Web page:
The seminar ‘Cross-Cultural Perspectives on Medieval Philosophy: Gundissalinus’s ‘The Procession of the World’ and its Arabic and Latin Sources’ has been cancelled. For further information write me via email.
Cross-Cultural Perspectives on Medieval Philosophy
Translator from Arabic into Latin and original philosopher, Dominicus Gundissalinus is one of the most peculiar figures of the twelfth century. Animated by a strong belief on the universal value of philosophy and science, Gundissalinus tried to resolve the long-lasting problems of the Latin philosophical tradition through the Arabic texts he translated in Toledo, the first Latin philosopher in doing so in the Middle Ages. Gundissalinus’s main speculative interests were metaphysics, psychology, and epistemology: this open course will examine one of the most intriguing writings by the Toledan philosopher: the De processione mundi, a fascinating cosmological and ontological treatise. Through the analysis of Gundissalinus’s writing, the course will examine different metaphysical systems, both Latin and Arabic (starting with Boethius, Aristotle, Ibn Gabirol, Avicenna), and the main problems arising from the problematisation of the concepts of being, matter, and existence will be discussed, paying special attention to the history of the effects of these problematic cores in the thirteenth century (Grosseteste, Bacon, Aquinas).
24 April 2017: Crossing Boundaries: Philosophy, Science, Translations
2 May 2017: Diverging Perspectives and Unlikely Syntheses: Dominicus Gundissalinus
8 May 2017: The Materiality of the Spirit and Other Ontological Amenities
15 May 2017: The Unrelated Necessity of the One
22 May 2017: Creation, Causation and Cosmic Institution
12 June 2017: What if God were Matter, and Space an Illusion?
Bibliography (Primary sources)
Gundissalinus, De processione mundi, English translation by J.A. Laumakis, The Procession of the World, Milwaukee, 2002.
Ibn Gabirol, The Font of Life, English translation by J.A. Laumakis, Milwaukee, 2014.
Avicenna, The Metaphysics of the Healing, English translation by M.E. Marmura, Provo, 2005.
Hermann of Carinthia, De essentiis, critical edition and English translation by Ch. Burnett, Leiden, 1982.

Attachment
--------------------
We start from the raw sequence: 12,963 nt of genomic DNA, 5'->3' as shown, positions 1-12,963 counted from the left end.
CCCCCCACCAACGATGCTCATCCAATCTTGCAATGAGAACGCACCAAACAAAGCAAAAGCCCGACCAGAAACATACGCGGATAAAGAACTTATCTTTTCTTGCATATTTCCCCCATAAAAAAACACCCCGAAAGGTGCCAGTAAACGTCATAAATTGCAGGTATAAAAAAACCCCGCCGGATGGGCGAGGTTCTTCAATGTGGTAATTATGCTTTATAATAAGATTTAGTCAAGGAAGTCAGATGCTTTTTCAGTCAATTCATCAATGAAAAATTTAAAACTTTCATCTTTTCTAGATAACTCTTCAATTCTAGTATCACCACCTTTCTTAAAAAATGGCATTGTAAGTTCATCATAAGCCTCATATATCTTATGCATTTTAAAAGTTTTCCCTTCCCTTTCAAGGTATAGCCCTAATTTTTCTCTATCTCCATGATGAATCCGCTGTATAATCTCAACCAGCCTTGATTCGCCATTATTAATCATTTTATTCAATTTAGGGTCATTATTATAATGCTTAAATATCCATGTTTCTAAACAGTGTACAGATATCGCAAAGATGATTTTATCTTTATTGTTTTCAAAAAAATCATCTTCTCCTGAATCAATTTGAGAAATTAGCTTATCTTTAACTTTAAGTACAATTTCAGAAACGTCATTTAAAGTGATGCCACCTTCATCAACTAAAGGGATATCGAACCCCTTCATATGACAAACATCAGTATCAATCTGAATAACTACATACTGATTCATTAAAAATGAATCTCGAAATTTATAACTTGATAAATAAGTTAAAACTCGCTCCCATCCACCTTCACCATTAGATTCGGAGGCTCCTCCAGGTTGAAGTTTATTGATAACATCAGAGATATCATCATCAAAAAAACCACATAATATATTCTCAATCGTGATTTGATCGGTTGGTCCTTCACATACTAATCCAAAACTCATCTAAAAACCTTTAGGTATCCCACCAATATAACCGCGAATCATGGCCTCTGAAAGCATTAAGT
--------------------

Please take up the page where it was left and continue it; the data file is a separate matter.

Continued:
Bibliography (Secondary sources)
A. Bertolacci, ‘A Community of Translators: The Latin Medieval Versions of Avicenna’s Book of the Cure’, in C.J. Mews and J.N. Crossley (eds.), Communities of Learning: Networks and the Shaping of Intellectual Identity in Europe 1100-1500, Turnhout, 2011, pp. 37-54.
S. Brentjes, A. Fidora, and M. Tischler, ‘Towards a New Approach to Medieval Cross-Cultural Exchanges’, Journal of Transcultural Medieval Studies 1/1 (2014): 9-50.
Ch. Burnett, ‘Arabic into Latin: the Reception of Arabic Philosophy into Western Europe’, in P. Adamson and R. Taylor (eds.), The Cambridge Companion to Arabic Philosophy, Cambridge, 2005, pp. 370-404.
Ch. Burnett, ‘Communities of Learning in the Twelfth-Century Toledo’, in C.J. Mews and J.N. Crossley (eds.), Communities of Learning: Networks and the Shaping of Intellectual Identity in Europe, 1110-1500, Turnhout. 2011, pp. 9-18.
A. Fidora, ‘Dominicus Gundissalinus and the Introduction of Metaphysics into the Latin West’, The Review of Metaphysics 66 (2013): 691-712.
R. Fontaine, ‘Abraham Ibn Daud: Sources and Structures of ha-Emunah ha-Ramah’, Zutot 2 (2002): 156-163.
A. Hyman, ‘Aristotle’s “First Matter” and Avicenna’s and Averroes’ “Corporeal Form”’, in A. Hyman (ed.), Essays in Medieval Jewish and Islamic Philosophy, New York, 1977, pp. 335-406.
J. Jolivet, ‘The Arabic Inheritance’, in P. Dronke (ed.), A History of Twelfth-Century Western Philosophy, Cambridge. 1988, p. 113-148.
J.A. Laumakis, ‘Avicebron (Ibn Gabirol): Creation ex Nihilo’, The Modern Schoolman 79 (2001): 41-55.
J.A. Laumakis, ‘Aquinas’ Misinterpretation of Avicebron on the Activity of Corporeal Substances: Fons Vitae II, 9 and 10’, The Modern Schoolman 81 (2004): 135-149.
M. Pereira, ‘Remarks on materia naturalis’, in P. Bernardini and A. Rodolfi (eds.), Roger Bacon’s Communia Naturalium. A 13th Century Philosopher’s Workshop, Firenze, 2014, pp. 103-138.
S. Pessin, ‘Matter, Form and the Corporeal World’, in T. Rudavsly and S. Nadler (eds.), The Cambridge History of Jewish Philosophy: From Antiquity to the Seventeenth Century, Cambridge, 2009, pp. 269-301.
N. Polloni, ‘Thierry of Chartres and Gundissalinus on Spiritual Substance: The Problem of Hylomorphic Composition’, Bulletin de Philosophie Médiévale 57 (2015): 35-57.
N. Polloni, ‘Gundissalinus’s Application of al-Fārābi’s Metaphysical Programme. A Case of Epistemological Transfer’, Mediterranea. International Journal on the Transfer of Knowledge 1 (2016): 69-106.
T. Silverstein, ‘Elementatum: Its Appearance Among the Twelfth-Century Cosmogonist’, Mediaeval Studies 16 (1954): 156-162.